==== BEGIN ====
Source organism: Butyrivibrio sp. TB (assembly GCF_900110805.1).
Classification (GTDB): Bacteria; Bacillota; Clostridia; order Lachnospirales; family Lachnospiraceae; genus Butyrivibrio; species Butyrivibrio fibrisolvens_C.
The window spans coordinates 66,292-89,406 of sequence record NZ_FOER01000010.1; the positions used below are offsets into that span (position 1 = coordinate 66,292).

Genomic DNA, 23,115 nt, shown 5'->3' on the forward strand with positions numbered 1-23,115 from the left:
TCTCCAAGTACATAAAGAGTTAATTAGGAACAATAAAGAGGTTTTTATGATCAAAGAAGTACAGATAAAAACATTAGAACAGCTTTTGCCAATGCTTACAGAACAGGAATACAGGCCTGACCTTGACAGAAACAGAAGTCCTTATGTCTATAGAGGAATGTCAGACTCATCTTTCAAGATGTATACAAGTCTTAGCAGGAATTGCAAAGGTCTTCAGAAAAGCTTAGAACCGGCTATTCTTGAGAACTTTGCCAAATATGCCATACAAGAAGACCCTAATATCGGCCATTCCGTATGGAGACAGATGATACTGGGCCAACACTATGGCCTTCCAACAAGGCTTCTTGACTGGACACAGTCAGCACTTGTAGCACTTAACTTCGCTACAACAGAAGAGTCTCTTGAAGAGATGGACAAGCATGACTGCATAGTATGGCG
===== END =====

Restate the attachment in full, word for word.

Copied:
Source organism: Butyrivibrio sp. TB (assembly GCF_900110805.1).
Classification (GTDB): Bacteria; Bacillota; Clostridia; order Lachnospirales; family Lachnospiraceae; genus Butyrivibrio; species Butyrivibrio fibrisolvens_C.
The window spans coordinates 66,292-89,406 of sequence record NZ_FOER01000010.1; the positions used below are offsets into that span (position 1 = coordinate 66,292).

Genomic DNA, 23,115 nt, shown 5'->3' on the forward strand with positions numbered 1-23,115 from the left:
TCTCCAAGTACATAAAGAGTTAATTAGGAACAATAAAGAGGTTTTTATGATCAAAGAAGTACAGATAAAAACATTAGAACAGCTTTTGCCAATGCTTACAGAACAGGAATACAGGCCTGACCTTGACAGAAACAGAAGTCCTTATGTCTATAGAGGAATGTCAGACTCATCTTTCAAGATGTATACAAGTCTTAGCAGGAATTGCAAAGGTCTTCAGAAAAGCTTAGAACCGGCTATTCTTGAGAACTTTGCCAAATATGCCATACAAGAAGACCCTAATATCGGCCATTCCGTATGGAGACAGATGATACTGGGCCAACACTATGGCCTTCCAACAAGGCTTCTTGACTGGACACAGTCAGCACTTGTAGCACTTAACTTCGCTACAACAGAAGAGTCTCTTGAAGAGATGGACAAGCATGACTGCATAGTATGGCG